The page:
Michael is a veteran gamer in my early 30s, who grew up around video games, with fond memories of the oldies like the NES and SNES. He loves Nintendo but also plays a lot of games on his PC. Michael also enjoys going for walks or bike rides, and loves animals.

Michael is also a computer programmer. This started with a toy he got as a kid called PreComputer 1000 that was made by V-Tech. It had a simple programming mode which is what started him down the road of being a programmer! Michael can program in BASIC, Visual Basic, C++, C#, and is familiar with Java and Lua Script.

Putting programming and gaming together, Michael became a hobbyist game developer which may give him some good insights on game development! Most recently, he has been playing with the free version of the Unity engine (a powerful and easy-to-use game engine).

I love Nintendo but I also play a lot of game's on PC, many of which are on steam. My favorite Nintendo game's include Zelda, Metroid, and Smash Bros to name a few. On PC I love the Half-Life games, as well as most all of the Source Engine games just to name a few.




  • Mr0303

    XSEED are absolute champions.

    The point about games based on words with double meaning and puns is quite interesting. I guess these types of games are impossible to localise without losing some of the meaning and appeal.

  • azariosays

    I like how the title makes it look like it’s an exclusive interview.

    • Guest

      I like how bad journalists who live in glass houses throw stones.

    • azariosays

      yea, i’m bad *casual eye roll*

    • Guest

      Don’t you have a job to be pretending to do at DualShockers? Those names and words aren’t going to misspell themselves.

    • azariosays

      That doesn’t mean I can’t enjoy reading oprainfall “guest”. I don’t understand why you say pretending. I’m not even being combative. I just thought they got a good-sweet interview with XSEED, but it was just a story I wrote about hours before.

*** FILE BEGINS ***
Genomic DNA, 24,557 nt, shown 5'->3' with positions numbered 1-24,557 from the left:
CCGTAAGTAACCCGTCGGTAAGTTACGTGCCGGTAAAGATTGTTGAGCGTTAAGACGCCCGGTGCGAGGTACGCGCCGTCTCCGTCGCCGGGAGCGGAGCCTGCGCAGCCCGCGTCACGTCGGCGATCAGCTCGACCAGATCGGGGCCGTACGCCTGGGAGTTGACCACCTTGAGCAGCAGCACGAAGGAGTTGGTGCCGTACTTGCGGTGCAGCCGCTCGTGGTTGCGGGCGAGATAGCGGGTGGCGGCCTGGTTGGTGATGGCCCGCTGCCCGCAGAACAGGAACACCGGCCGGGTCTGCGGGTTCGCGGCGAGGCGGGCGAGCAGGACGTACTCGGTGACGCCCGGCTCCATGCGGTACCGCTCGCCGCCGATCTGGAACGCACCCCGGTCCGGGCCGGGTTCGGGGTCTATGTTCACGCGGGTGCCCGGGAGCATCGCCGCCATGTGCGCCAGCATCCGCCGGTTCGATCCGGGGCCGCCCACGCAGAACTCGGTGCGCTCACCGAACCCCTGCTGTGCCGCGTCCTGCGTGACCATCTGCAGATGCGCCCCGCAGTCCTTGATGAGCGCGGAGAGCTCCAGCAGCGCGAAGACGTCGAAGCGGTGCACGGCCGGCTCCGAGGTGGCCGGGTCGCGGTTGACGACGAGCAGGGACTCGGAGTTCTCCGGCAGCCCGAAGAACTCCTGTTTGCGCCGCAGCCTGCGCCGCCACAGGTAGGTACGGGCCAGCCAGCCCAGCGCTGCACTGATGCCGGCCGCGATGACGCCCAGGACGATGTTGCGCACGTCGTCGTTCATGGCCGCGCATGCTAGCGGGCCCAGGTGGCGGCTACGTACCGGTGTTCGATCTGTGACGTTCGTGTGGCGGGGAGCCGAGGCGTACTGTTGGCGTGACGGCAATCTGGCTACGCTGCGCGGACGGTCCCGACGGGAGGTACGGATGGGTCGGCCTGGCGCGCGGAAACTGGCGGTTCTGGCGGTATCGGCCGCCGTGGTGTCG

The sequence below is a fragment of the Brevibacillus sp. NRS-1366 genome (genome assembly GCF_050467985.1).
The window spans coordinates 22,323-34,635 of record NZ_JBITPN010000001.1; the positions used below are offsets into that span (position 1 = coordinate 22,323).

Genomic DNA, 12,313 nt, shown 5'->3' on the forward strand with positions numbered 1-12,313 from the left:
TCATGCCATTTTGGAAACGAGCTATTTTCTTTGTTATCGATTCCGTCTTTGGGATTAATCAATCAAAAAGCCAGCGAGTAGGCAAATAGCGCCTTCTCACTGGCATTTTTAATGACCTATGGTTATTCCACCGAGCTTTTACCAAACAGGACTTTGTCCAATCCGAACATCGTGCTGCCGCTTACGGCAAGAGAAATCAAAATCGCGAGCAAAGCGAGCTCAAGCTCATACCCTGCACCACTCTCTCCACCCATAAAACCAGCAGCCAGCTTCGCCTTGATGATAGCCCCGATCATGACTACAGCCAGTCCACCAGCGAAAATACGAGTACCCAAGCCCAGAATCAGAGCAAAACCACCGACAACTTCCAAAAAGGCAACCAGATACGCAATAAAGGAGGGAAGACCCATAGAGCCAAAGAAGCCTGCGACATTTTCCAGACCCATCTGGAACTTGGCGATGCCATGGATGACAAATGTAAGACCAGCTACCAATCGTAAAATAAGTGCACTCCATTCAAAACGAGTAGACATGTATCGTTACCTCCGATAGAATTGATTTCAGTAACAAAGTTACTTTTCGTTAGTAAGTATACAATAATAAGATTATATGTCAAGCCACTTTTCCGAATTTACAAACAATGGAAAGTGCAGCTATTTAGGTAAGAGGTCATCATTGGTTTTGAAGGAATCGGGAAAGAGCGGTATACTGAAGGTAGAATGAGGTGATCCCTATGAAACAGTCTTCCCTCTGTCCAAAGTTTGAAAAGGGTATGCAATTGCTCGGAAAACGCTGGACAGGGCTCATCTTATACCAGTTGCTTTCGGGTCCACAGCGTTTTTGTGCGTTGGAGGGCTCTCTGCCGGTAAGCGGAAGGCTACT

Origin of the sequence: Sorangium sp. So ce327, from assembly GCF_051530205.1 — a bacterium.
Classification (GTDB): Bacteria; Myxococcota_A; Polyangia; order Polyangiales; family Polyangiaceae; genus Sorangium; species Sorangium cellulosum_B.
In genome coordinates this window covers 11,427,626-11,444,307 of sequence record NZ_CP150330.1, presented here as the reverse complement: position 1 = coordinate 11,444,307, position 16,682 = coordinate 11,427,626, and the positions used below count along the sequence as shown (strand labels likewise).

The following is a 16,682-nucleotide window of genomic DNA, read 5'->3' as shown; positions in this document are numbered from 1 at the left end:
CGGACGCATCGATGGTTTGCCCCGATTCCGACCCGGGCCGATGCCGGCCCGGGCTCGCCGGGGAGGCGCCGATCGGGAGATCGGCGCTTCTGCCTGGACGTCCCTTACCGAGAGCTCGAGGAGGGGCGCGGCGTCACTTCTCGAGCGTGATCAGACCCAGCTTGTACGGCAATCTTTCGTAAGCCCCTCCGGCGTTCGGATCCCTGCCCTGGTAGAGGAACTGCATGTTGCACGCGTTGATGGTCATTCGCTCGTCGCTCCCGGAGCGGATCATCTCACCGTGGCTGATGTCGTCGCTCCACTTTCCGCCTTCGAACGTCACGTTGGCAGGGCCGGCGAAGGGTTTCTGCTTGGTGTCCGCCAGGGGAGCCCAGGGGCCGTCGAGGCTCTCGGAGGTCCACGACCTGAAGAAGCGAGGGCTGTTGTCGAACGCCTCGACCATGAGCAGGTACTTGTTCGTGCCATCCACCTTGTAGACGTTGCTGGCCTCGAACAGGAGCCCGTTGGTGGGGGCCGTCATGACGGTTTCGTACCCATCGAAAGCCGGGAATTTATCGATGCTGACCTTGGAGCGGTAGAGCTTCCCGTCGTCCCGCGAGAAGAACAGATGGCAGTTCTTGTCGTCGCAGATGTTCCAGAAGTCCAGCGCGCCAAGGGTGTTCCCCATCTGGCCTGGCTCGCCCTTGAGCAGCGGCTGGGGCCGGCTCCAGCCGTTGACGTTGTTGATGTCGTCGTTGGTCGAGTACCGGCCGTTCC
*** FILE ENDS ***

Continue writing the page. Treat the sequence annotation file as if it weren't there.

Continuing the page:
• “Guest”

      I never said it didn’t. Read and enjoy to your heart’s content.

      And I say “pretending” because it seems like you occasionally have somebody else write for you. There are times when your articles or reviews are quite good, but the majority of the time, they’re sloppy and then some.

      You can also pretend like you’re not being condescending towards your old stomping grounds. Doesn’t hurt my feelings.

    • azariosays

      I can assure you that no writer on DS staff is writing for anyone and if they were they would get complete credit for it.

      I respect oprainfall and I still talk with a few of the writers on staff. so I think your concerns are coming from the wrong place.

    • Guest

      Who said anything about it being another writer on DS staff?

      This is your typical style though – make a seemingly benign statement that’s totally covering your snark, then play innocent – “Who, meeeee? Couldn’t be!” And I’d wager you and I have different interpretations about what respect entails. But whatevs. It’s a free country, right? You keep doin’ you. 🙂

  • Panpopo

    I am glad someone asked about Shadow Hearts, but unfortunately the response was what I expected.

    • Miqubi

      I think that comment also shot down the few hopes of those who were asking ghostlight for it :/